50 years of decimal currency in Australia

Several classes are researching the 50 years of decimal currency in Australia. Here are some useful Youtube clips.

Dollar Bill and Australians keep the wheels of industry turning

Decimal currency, 14 February 1966 – Television advertisements

New decimal coin designs

50 years of decimal currencyStudio 10 segment

Decimal currency – Behind the News

Royal Australian Mint Tour – Behind the News

More information is available HERE, the website of the Royal Australian Mint.

The path to Federation

Stage 3 students have been learning about democracy in HSIE. Now we move on to the Australian arena. A rather irreverent look at the history of Australia, by Daven Bettridge, this animated video clip demonstrates several elements of persuasive texts.

A brief history of Australia

We then investigated the Youtube search engine and found that by adding the descriptor “Parkes” (as in Sir Henry Parkes, Father of Federation), with “Australia” and “Federation”, we could bring up a useful selection of short student assignments from other schools, and promotional clips aimed at tourists. We discussed potential problems and strategies for using such information, and ways to enhance our own learning. Two of the most useful clips, for an introduction to Federation in Australia, were:

The Federation Show with Henry Parkes and Smiley Smiles

Grave of Sir Henry Parkes, Faulconbridge, NSW

How the birds got their colours

Stage 1 and Early Stage 1 students are learning about Aboriginal Dreaming stories.

How the birds got their colours by Pamela Lofts and Mary Albert

A student, from somewhere in the world, adapted this story as an animation, setting it in the Philippines:

How birds got their color by Naufal Shukri

How smart are crows?

Crow intelligence – multi-step tool action test

Joe the talking crow

Smart crow uses cars to crack nuts in Akita, Japan, near Senshu Park

Last time we visited this part of the cycle, students enjoyed this Youtube clip.

The man, the boy and the donkey

Early Stage 1 and Stage 1 are studying fables this term. We found this great short video, with accompanying song, on Youtube:

Song: “A Man, a Boy and a Donkey” – Children’s Music Video

And here’s an award-winning music video version, by Derek Sonic Thunders, of Craig Smith’s “Wonky donkey” picture book and song:

Wonkey donkey song unofficial music video

Last term’s Stage 1 book rappers are doing an extension activity with me during our Literacy time: investigating claymation (stop motion) video presentations using a kit from the local post office, “Make your own haunted house movie” by Nancy Hall (Hinkler Books, 2010). We have already storyboarded our Halloween story, but have now checked out a few claymation fable videos on Youtube:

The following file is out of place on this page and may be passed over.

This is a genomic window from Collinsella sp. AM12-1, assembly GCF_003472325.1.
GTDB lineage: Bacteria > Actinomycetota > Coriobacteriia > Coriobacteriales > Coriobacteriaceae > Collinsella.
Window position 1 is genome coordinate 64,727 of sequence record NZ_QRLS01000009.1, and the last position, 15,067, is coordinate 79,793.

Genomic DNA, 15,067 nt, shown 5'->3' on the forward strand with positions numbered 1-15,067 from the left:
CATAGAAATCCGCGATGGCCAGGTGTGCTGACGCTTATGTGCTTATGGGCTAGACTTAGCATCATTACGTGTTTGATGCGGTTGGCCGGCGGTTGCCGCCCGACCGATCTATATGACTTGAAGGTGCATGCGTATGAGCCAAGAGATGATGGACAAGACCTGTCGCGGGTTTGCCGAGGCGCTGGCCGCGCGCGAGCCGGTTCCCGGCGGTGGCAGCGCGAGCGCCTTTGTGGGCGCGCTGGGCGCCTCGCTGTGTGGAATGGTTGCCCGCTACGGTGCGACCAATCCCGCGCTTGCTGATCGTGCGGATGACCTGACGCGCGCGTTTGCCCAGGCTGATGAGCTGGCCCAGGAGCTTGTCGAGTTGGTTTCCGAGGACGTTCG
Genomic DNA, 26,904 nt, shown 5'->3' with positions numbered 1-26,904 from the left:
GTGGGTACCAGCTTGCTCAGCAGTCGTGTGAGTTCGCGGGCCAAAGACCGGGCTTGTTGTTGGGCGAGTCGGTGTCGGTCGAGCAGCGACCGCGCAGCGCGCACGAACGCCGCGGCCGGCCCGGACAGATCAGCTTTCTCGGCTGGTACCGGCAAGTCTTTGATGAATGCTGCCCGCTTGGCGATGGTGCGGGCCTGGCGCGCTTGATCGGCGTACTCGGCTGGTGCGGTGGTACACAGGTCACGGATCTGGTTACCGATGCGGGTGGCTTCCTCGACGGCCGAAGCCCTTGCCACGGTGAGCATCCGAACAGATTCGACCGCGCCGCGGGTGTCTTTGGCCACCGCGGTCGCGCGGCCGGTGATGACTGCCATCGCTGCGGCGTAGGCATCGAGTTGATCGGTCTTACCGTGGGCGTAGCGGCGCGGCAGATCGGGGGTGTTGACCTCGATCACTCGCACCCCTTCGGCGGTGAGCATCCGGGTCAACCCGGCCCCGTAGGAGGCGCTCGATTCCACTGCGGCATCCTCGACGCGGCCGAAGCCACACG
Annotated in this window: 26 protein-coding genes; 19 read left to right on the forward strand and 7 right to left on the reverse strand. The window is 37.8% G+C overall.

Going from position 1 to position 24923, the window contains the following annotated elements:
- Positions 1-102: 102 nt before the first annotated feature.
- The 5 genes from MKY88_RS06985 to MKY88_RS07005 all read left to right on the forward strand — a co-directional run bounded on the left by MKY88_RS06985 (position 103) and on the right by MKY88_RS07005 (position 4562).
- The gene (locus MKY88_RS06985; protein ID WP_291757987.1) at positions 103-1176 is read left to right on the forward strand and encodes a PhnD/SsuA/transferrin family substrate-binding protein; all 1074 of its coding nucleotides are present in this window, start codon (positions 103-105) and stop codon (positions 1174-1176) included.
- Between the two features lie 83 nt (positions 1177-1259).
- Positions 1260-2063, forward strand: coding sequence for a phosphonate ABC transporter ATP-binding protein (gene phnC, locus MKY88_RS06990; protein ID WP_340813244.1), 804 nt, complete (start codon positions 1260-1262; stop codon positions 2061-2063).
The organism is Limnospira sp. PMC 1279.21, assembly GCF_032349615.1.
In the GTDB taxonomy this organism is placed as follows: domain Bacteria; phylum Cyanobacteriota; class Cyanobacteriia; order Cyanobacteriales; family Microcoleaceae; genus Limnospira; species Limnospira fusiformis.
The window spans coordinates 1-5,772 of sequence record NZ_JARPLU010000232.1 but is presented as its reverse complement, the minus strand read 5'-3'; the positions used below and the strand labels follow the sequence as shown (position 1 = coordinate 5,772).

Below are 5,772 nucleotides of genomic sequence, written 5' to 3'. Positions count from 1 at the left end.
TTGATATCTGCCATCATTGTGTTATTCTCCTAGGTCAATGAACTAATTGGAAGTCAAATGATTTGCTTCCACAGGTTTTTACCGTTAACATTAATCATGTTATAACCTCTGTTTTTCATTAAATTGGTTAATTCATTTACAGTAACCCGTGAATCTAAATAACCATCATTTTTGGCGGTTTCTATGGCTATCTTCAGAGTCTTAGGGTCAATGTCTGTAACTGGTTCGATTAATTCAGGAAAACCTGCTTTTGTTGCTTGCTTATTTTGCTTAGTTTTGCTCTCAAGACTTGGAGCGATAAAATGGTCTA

The story of the boy who cried wolf – claymation

Bugs and books 2008

Frogs, frogs, frogs: life cycles, fables

Early Stage 1 and Stage 1 students are studying the season of spring – and life cycles. These Youtube video clips (below) will help with the trickier concepts (frog attributes, such as their sticky tongue, etc) not conveyed visually in the big book, “Tadpole diary” by David Drew.

Time-lapse: frog spawn

Tadpoles eating bread

Frog fail! (Dragonfly escapes frog attack)

And, for a bit of fun:

Super Fly carries frog (haha)

We are moving onto Fables this term, and the first fable ties in quite nicely with the work on frogs in Life Cycles:

The frog and the ox

La grenouille et le boeuf – The frog and the ox

The frog and the ox fable

Fastest animators in the west

The Stage 3 students – four boys – in our school’s hearing unit made this short animation with me today:

We used Xtra Normal with very minimal knowledge of online animation programs, and created the above clip in about thirty minutes. The ability to edit and re-edit over and over, and so quickly, kept the students very engaged. Despite their hearing losses, which required them to split their attention between the IWB and the teacher’s aide signing them the dialogue, the boys were getting such a lot out of this program. We were going to do some interactive Antarctica activities this afternoon, but the lesson took a dramatic tangent into the lesser-known world of Web 2.0.

A few words of caution: I think it is best used with the teacher registering and small groups of students collaborating with it, under careful teacher supervision. That way all the productions are stored together, under the teacher’s log-in name. I did notice that some of the “demo” animation samples on the site are very inappropriate for use with students. For example, the Tiger Woods parody!